"Be content with what you have". That's just one of the slogans on a mural at the Cannons Creek Four Square.
That's easy to say but perhaps a little harder for the people of Porirua East when their impoverished suburb is overlooked by the mansions of the new suburb of Aotea.
Otu Ahiao is content. She just wouldn't mind a bit more-like a job. "Even if it's cleaning, there's nothing wrong with cleaning. I've done it before," she says.
Fifty-seven-year-old Otu and husband Paerata have raised 11 children and one grandchild in the three-bedroom, one-bathroom Cannons Creek, Porirua, state house they moved into in 1979.
Paerata was laid off from his maintenance job last year and neither he nor Otu is in paid employment.
Otu volunteers at Wesley Community Action, an organisation that runs social programmes to help the community, including a food bank and budgeting services.
She also volunteers at Mary Potter Hospice, after the death of her 21-year-old son from cancer nearly eight years ago. And she helps out at the local playcentre.
But what Otu really wants is a job, to help her family climb out of the cycle of poverty. It's a cycle which, at times,made it hard to feed her children-all adults now but mostly still living in Cannons Creek, beneath the shadow of the new privately-built Aotea subdivision.
The cheapest Aotea house currently listed on TradeMe is a four-bedroom, two-bathroom property for $519,000;most are considerably more-one sold this week for $845,000. Some have views of Porirua Harbour, Titahi Bay and the Tasman Sea. Others look out over the top of Champion St, the multicultural Cannons Creek melting pot made famous by children's author Patricia Grace, to Wellington's Belmont Trig.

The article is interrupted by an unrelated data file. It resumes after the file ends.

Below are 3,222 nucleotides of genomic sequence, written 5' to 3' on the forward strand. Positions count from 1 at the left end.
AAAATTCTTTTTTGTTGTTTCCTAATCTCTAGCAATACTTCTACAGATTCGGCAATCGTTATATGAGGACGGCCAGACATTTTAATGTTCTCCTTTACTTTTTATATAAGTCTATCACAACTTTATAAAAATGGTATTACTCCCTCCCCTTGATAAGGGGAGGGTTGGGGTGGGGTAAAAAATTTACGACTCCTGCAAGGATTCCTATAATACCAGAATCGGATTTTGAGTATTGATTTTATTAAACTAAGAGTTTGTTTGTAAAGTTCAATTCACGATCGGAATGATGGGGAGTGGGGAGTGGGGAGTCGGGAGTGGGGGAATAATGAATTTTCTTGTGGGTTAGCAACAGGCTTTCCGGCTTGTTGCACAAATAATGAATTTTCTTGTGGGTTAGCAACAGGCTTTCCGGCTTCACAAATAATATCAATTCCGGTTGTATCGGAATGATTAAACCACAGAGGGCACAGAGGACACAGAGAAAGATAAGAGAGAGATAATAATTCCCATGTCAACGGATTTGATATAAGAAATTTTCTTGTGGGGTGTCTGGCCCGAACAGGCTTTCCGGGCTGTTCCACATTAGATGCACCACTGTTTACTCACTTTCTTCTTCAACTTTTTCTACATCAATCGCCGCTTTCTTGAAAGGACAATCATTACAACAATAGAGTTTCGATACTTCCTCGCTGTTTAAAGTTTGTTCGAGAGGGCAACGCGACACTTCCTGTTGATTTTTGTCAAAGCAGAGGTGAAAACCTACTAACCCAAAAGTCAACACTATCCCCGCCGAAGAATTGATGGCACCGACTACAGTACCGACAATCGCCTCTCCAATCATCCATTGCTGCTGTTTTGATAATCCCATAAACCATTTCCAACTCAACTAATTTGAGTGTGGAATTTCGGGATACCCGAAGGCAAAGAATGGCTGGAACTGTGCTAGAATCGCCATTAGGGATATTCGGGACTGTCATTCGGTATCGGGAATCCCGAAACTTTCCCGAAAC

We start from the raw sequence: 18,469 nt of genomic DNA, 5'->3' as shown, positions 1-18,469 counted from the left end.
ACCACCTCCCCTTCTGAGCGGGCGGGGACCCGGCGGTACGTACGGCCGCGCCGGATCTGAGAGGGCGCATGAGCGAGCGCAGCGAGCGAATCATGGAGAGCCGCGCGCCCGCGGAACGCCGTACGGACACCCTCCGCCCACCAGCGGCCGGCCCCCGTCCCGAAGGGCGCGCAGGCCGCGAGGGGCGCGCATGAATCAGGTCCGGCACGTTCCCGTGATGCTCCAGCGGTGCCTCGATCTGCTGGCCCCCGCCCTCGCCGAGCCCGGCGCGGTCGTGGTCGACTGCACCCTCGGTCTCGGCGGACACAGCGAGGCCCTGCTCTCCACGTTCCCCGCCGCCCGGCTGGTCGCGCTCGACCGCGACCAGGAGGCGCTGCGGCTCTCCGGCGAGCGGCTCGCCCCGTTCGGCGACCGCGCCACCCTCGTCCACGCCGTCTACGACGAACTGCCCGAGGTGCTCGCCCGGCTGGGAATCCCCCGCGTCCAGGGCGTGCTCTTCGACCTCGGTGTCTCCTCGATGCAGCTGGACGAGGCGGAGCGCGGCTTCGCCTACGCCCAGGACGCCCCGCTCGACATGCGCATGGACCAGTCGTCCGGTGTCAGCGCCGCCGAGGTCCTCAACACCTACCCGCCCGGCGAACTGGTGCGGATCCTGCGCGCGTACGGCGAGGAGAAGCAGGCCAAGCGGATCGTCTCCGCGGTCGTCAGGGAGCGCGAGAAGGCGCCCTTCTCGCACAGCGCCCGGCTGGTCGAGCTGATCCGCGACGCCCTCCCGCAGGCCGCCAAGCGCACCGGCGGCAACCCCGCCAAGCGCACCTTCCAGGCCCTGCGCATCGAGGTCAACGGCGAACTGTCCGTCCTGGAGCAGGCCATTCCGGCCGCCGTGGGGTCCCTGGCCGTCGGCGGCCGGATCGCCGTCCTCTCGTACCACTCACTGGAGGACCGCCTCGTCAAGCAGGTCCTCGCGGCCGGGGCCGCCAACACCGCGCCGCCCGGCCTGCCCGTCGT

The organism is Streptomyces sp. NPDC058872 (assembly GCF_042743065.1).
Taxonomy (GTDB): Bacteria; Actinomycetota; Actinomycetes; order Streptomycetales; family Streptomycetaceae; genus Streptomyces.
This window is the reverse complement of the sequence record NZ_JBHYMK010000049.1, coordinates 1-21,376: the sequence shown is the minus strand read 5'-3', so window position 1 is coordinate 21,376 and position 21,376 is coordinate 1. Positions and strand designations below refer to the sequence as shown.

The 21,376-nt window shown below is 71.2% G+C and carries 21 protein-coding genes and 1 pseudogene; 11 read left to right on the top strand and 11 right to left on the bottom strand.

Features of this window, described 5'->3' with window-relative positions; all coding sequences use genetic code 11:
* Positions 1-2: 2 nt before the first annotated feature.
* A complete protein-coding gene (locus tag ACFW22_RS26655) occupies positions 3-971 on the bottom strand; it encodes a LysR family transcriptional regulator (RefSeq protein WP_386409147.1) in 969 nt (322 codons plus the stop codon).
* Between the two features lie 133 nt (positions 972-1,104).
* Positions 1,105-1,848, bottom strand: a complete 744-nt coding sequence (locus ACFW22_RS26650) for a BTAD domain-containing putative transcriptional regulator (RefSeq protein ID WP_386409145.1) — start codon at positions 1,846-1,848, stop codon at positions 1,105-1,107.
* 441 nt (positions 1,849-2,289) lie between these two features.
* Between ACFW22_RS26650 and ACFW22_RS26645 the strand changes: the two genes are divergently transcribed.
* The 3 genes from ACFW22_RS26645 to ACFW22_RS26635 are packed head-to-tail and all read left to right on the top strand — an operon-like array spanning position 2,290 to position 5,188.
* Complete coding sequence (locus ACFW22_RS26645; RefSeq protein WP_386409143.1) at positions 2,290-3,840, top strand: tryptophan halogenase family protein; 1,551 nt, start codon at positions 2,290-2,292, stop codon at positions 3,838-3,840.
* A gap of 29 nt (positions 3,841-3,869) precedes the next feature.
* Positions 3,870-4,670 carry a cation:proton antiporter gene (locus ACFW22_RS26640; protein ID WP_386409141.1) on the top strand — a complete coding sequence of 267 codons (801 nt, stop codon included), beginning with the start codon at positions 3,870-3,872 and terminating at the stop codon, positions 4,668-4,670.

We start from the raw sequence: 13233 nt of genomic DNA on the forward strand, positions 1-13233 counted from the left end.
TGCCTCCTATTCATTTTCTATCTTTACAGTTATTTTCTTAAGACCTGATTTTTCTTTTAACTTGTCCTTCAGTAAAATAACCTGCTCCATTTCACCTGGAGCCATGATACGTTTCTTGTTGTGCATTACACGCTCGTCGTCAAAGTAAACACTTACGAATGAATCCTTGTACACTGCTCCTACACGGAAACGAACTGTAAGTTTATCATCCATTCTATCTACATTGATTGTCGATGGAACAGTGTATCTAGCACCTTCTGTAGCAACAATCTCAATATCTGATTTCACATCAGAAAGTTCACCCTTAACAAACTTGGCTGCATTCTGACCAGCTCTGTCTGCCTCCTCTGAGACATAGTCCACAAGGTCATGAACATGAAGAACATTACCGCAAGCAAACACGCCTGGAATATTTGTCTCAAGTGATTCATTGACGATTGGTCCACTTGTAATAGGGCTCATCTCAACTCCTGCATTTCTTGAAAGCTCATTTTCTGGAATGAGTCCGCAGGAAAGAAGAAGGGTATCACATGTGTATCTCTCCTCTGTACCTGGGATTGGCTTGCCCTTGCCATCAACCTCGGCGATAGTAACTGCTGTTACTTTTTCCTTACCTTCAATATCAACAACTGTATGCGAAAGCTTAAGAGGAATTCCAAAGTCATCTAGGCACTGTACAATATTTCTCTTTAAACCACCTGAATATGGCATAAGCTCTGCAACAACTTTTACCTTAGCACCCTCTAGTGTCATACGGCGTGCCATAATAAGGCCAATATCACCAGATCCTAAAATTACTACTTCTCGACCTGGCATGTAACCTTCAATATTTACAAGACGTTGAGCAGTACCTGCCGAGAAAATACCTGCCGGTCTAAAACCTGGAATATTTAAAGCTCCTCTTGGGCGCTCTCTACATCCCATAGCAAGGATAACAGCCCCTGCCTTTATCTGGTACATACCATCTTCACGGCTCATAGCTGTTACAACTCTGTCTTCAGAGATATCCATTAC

Down in Cannons Creek, you can pick up a three-bedroom, one bathroom property for $175,000.
But top Harcourts real estate agent Marty Ritchie,who sold the $845,000 Aotea house and lives in the new subdivision, plays down the inequality between the two neighbourhoods.
"When I started out, Cannons Creek was like Once were Warriors. There were burned-out cars on the front lawns," he says.
"But if you meet the people who live in Cannons Creek, they're very, very happy people. To them it's just another development.
"We've sold houses in Aotea to families from Cannons Creek.
It's the families who want to get ahead, who pool resources to buy a modern house. If you look at the people who are living in Aotea, we've got all cultures. I don't think there's an issue."
Otu Ahiao doesn't begrudge those in Aotea their wealth. Nor does she aspire to live there, happy withwhat she says is a fantastic sense of community in The Creek.
"They're there and we're here but tome, we're the same," Otu says. "It's just that they're in a different category, that's all."
"I've taught my children, let's be grateful for what we've got. And if you can help somebody out, then help them."